Have you ever said something that sounds really silly, then replayed it in your head and thought “Actually that’s really profound”.
I was trying to describe the strategic process to someone the other day and I ended up saying:
“If you have no desire to be somewhere else, then you must be happy with where you are.”
I immediately thought “what a stupid and obvious thing to say” then I thought “No, that is exactly right!”
If people are happy where they are, and have no desire to be somewhere else, then they have absolutely no motivation to move. They will stay where they are.
This in the context of strategy is why strategies are often not implemented. The people who are supposed to implement them have no desire to be “somewhere else.”
One of my professors at Wits Business school, Prof. Rasoava Rijamampianina “Rija” used to say:
“The only person who appreciates change is a baby with a wet nappy”
– Prof. Rija
This is really it. Have we as strategists spent enough time on the consequences of NOT changing. If the organisation believes it is OK where it is, or that the strategy is not addressing the right problems then change will not happen. What’s more if the change is forced it will only be sustained as long as the leader who forced it is continuously maintaining it. As soon as that leader leaves, the fascade of change will fall off.
- The People implementing it need to believe in it.
- They need to understand why staying where they are will be disastrous.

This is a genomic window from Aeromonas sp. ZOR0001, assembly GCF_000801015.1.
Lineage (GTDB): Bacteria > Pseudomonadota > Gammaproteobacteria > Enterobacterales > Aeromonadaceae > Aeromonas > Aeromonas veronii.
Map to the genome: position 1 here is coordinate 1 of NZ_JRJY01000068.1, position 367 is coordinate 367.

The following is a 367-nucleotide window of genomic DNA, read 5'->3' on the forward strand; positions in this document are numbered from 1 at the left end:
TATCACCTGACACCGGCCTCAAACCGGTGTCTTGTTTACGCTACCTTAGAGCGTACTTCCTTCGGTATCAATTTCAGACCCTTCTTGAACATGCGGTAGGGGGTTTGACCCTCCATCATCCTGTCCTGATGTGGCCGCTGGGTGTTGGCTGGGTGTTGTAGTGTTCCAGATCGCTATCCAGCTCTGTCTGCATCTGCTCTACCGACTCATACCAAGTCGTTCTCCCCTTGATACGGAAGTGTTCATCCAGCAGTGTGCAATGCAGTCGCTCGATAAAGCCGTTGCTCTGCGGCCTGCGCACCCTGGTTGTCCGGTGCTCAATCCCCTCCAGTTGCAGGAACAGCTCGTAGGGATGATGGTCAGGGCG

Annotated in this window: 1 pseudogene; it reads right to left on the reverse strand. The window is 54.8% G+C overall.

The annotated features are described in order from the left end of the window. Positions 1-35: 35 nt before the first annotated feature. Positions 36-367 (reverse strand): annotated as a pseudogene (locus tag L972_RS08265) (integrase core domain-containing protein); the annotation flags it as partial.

- They need to understand why it will be “so much better” where we are going
- They need to believe in both of those.
This doesn’t mean the strategy is the right one, or that any of the promises it makes are true. We have many examples from history of people fervently and whole-heartedly striving for something totally wrong. The strategy was wrong, the outcome disastrous but the strategy WAS IMPLEMENTED.
The skill of the strategist is two-fold then.
- Find the “best” strategy for the organisation that will have desirable outcomes.
- Convince the implementers of the need to change.
Some of my stakeholders will say, “Yes, Yes, Yes! That is exactly what we need! We agree. Let’s do that” and then they proceed to do nothing.
Intellectually they agree with the proposed strategy, but they do not believe it will be implemented, or they believe it will not address their immediate needs. This is of course the proverbial “self-fulfilling prophecy.”
Watch out for this. Those people need special attention. A strategy will not be implemented if the people who have to implement it do not believe in it as evidenced by their actions.
I have waffled a bit, but I think the point is clear:
- Make sure your stakeholders believe in the proposed strategy.
- Measure their belief by their actions, not their words.
- If you want it to be sustainable, avoid the temptation to use “Brute Force” to get it implemented.